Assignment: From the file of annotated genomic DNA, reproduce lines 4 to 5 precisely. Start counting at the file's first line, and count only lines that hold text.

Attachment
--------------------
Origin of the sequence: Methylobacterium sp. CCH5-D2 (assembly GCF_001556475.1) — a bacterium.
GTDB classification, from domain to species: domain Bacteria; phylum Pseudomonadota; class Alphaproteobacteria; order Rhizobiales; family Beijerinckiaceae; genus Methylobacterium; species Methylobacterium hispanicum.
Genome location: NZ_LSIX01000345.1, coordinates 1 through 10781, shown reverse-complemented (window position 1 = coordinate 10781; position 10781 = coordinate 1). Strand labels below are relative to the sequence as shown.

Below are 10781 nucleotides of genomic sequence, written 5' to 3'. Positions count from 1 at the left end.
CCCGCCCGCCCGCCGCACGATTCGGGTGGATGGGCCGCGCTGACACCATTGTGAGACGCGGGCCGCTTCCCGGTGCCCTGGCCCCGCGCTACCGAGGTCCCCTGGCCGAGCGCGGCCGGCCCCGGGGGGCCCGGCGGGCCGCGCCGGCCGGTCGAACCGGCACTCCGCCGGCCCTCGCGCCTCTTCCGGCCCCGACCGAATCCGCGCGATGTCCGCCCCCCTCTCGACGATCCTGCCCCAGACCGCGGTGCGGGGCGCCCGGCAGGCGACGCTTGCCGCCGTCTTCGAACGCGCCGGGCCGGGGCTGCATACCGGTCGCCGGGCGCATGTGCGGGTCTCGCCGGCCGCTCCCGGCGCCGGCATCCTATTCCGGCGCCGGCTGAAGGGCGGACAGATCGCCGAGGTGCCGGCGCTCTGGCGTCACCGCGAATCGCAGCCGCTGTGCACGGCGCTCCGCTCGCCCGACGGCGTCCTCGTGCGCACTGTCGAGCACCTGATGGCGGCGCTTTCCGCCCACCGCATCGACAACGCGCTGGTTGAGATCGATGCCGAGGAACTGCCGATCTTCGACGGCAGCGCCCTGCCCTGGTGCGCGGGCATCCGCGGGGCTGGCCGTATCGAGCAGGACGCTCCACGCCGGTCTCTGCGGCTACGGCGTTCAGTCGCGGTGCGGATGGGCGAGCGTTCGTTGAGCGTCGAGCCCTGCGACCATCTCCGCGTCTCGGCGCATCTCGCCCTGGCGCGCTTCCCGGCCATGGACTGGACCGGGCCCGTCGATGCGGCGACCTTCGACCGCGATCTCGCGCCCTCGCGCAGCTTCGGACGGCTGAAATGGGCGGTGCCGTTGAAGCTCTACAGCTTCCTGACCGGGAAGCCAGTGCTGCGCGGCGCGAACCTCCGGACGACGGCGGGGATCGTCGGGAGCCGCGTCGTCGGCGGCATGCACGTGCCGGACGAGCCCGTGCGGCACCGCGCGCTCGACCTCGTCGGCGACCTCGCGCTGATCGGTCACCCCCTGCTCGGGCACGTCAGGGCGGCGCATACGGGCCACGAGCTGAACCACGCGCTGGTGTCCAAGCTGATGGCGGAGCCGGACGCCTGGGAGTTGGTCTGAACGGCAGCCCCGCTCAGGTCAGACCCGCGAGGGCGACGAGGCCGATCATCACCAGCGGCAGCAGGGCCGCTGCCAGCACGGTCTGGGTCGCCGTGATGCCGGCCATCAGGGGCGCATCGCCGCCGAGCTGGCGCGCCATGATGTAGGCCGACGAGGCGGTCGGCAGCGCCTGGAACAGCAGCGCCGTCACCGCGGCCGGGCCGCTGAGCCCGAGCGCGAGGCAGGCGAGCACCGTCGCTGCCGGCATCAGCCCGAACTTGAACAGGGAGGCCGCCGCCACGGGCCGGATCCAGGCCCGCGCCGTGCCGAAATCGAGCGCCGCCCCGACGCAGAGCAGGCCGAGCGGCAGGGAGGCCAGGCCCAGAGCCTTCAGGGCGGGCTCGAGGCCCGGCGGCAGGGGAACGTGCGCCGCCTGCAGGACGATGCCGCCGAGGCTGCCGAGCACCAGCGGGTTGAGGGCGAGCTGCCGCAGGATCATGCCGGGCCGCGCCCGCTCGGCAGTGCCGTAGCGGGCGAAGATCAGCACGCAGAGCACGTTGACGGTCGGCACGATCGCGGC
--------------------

Below are 10781 nucleotides of genomic sequence, written 5' to 3'. Positions count from 1 at the left end.
CCCGCCCGCCCGCCGCACGATTCGGGTGGATGGGCCGCGCTGACACCATTGTGAGACGCGGGCCGCTTCCCGGTGCCCTGGCCCCGCGCTACCGAGGTCCCCTGGCCGAGCGCGGCCGGCCCCGGGGGGCCCGGCGGGCCGCGCCGGCCGGTCGAACCGGCACTCCGCCGGCCCTCGCGCCTCTTCCGGCCCCGACCGAATCCGCGCGATGTCCGCCCCCCTCTCGACGATCCTGCCCCAGACCGCGGTGCGGGGCGCCCGGCAGGCGACGCTTGCCGCCGTCTTCGAACGCGCCGGGCCGGGGCTGCATACCGGTCGCCGGGCGCATGTGCGGGTCTCGCCGGCCGCTCCCGGCGCCGGCATCCTATTCCGGCGCCGGCTGAAGGGCGGACAGATCGCCGAGGTGCCGGCGCTCTGGCGTCACCGCGAATCGCAGCCGCTGTGCACGGCGCTCCGCTCGCCCGACGGCGTCCTCGTGCGCACTGTCGAGCACCTGATGGCGGCGCTTTCCGCCCACCGCATCGACAACGCGCTGGTTGAGATCGATGCCGAGGAACTGCCGATCTTCGACGGCAGCGCCCTGCCCTGGTGCGCGGGCATCCGCGGGGCTGGCCGTATCGAGCAGGACGCTCCACGCCGGTCTCTGCGGCTACGGCGTTCAGTCGCGGTGCGGATGGGCGAGCGTTCGTTGAGCGTCGAGCCCTGCGACCATCTCCGCGTCTCGGCGCATCTCGCCCTGGCGCGCTTCCCGGCCATGGACTGGACCGGGCCCGTCGATGCGGCGACCTTCGACCGCGATCTCGCGCCCTCGCGCAGCTTCGGACGGCTGAAATGGGCGGTGCCGTTGAAGCTCTACAGCTTCCTGACCGGGAAGCCAGTGCTGCGCGGCGCGAACCTCCGGACGACGGCGGGGATCGTCGGGAGCCGCGTCGTCGGCGGCATGCACGTGCCGGACGAGCCCGTGCGGCACCGCGCGCTCGACCTCGTCGGCGACCTCGCGCTGATCGGTCACCCCCTGCTCGGGCACGTCAGGGCGGCGCATACGGGCCACGAGCTGAACCACGCGCTGGTGTCCAAGCTGATGGCGGAGCCGGACGCCTGGGAGTTGGTCTGAACGGCAGCCCCGCTCAGGTCAGACCCGCGAGGGCGACGAGGCCGATCATCACCAGCGGCAGCAGGGCCGCTGCCAGCACGGTCTGGGTCGCCGTGATGCCGGCCATCAGGGGCGCATCGCCGCCGAGCTGGCGCGCCATGATGTAGGCCGACGAGGCGGTCGGCAGCGCCTGGAACAGCAGCGCCGTCACCGCGGCCGGGCCGCTGAGCCCGAGCGCGAGGCAGGCGAGCACCGTCGCTGCCGGCATCAGCCCGAACTTGAACAGGGAGGCCGCCGCCACGGGCCGGATCCAGGCCCGCGCCGTGCCGAAATCGAGCGCCGCCCCGACGCAGAGCAGGCCGAGCGGCAGGGAGGCCAGGCCCAGAGCCTTCAGGGCGGGCTCGAGGCCCGGCGGCAGGGGAACGTGCGCCGCCTGCAGGACGATGCCGCCGAGGCTGCCGAGCACCAGCGGGTTGAGGGCGAGCTGCCGCAGGATCATGCCGGGCCGCGCCCGCTCGGCAGTGCCGTAGCGGGCGAAGATCAGCACGCAGAGCACGTTGACGGTCGGCACGATCGCGGC